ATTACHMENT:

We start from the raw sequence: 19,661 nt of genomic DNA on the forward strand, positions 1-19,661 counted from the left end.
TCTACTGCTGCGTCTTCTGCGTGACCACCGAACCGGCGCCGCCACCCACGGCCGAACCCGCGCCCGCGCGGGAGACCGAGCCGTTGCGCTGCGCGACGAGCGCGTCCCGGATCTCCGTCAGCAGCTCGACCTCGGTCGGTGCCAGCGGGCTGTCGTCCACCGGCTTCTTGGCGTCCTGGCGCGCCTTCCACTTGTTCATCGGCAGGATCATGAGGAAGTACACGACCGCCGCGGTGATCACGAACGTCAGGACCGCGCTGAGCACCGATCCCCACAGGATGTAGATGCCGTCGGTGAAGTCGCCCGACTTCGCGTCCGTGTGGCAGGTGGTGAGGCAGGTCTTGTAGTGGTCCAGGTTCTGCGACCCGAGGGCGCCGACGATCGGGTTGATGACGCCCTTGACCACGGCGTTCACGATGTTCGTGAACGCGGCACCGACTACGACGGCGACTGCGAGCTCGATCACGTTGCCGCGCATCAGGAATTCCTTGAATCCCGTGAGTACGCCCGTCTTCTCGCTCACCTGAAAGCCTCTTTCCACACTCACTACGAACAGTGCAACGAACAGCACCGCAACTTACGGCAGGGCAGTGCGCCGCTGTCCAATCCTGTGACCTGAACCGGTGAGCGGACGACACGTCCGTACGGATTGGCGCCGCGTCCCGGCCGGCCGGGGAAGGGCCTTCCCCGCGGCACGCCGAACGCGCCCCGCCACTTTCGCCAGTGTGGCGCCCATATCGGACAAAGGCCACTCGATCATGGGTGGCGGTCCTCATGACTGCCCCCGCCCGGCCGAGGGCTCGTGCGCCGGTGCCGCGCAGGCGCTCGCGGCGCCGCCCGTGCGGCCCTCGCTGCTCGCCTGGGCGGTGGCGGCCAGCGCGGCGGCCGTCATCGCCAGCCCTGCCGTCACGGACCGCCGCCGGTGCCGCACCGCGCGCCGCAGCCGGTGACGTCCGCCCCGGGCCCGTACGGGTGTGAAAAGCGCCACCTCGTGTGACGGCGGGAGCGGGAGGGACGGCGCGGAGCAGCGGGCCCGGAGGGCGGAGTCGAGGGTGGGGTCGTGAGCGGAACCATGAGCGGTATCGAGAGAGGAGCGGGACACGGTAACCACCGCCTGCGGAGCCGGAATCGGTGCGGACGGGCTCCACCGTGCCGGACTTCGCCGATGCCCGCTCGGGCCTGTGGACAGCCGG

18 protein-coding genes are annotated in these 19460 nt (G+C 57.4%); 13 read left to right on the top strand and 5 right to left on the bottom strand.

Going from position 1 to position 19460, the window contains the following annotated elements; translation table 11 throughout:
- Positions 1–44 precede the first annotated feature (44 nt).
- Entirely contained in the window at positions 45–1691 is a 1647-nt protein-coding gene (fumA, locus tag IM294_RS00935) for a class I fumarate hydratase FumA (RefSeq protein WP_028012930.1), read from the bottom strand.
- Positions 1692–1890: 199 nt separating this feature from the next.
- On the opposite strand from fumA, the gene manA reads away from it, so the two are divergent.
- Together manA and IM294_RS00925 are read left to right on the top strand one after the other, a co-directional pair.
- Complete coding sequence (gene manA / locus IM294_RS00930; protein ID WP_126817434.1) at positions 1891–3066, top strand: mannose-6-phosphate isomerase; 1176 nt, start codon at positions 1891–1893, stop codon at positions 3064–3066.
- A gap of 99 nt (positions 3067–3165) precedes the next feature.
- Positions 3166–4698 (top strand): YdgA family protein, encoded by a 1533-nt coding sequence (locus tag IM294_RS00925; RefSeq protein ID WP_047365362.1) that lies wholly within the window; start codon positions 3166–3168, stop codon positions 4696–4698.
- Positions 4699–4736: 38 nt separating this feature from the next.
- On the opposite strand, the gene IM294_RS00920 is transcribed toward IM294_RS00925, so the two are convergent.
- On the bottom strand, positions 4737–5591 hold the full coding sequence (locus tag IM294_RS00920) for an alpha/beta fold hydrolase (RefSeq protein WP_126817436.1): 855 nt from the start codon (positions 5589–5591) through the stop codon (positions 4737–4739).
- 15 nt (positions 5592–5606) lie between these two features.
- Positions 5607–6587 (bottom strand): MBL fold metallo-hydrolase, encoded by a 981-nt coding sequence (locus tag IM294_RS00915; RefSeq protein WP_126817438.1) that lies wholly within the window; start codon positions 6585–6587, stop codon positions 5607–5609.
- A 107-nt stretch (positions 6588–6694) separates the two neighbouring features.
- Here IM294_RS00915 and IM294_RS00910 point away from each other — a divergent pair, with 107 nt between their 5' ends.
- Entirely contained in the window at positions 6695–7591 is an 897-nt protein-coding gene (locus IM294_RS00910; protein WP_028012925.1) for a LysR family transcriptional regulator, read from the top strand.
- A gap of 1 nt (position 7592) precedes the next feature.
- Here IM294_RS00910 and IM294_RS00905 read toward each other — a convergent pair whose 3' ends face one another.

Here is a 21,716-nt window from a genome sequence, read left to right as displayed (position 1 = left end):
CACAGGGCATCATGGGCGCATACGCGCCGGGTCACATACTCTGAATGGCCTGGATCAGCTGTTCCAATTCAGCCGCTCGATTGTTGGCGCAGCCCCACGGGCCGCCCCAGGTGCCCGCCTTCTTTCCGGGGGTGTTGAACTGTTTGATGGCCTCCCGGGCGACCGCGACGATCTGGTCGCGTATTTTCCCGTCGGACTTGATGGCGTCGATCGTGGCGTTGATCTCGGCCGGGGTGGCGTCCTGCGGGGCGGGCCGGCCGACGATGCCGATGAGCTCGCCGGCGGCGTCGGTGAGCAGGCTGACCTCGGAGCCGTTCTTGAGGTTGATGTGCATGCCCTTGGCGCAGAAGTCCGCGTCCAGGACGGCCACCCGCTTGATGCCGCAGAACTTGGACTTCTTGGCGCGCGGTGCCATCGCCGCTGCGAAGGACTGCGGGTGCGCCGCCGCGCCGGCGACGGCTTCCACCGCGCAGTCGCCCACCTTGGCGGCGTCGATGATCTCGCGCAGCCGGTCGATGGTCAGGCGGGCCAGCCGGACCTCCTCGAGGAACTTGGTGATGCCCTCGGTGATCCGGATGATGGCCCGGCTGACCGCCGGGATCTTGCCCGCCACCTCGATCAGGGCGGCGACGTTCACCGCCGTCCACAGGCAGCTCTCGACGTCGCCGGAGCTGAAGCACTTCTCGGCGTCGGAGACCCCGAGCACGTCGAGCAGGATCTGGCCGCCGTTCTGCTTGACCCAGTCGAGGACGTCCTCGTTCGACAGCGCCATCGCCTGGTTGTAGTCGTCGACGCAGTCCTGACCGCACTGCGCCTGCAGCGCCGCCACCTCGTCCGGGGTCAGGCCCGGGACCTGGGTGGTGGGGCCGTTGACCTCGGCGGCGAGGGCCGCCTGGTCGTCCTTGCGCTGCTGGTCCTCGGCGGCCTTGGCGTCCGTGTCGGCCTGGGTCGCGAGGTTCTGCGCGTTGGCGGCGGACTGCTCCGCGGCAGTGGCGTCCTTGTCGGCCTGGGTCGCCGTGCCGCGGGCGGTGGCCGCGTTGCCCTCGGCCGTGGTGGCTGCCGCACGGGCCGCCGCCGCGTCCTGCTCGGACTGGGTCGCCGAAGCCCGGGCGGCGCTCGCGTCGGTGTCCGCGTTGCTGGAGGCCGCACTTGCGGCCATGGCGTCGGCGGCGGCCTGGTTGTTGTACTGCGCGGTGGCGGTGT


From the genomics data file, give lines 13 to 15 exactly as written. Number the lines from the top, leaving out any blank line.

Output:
- Positions 4699–4736: 38 nt separating this feature from the next.
- On the opposite strand, the gene IM294_RS00920 is transcribed toward IM294_RS00925, so the two are convergent.
- On the bottom strand, positions 4737–5591 hold the full coding sequence (locus tag IM294_RS00920) for an alpha/beta fold hydrolase (RefSeq protein WP_126817436.1): 855 nt from the start codon (positions 5589–5591) through the stop codon (positions 4737–4739).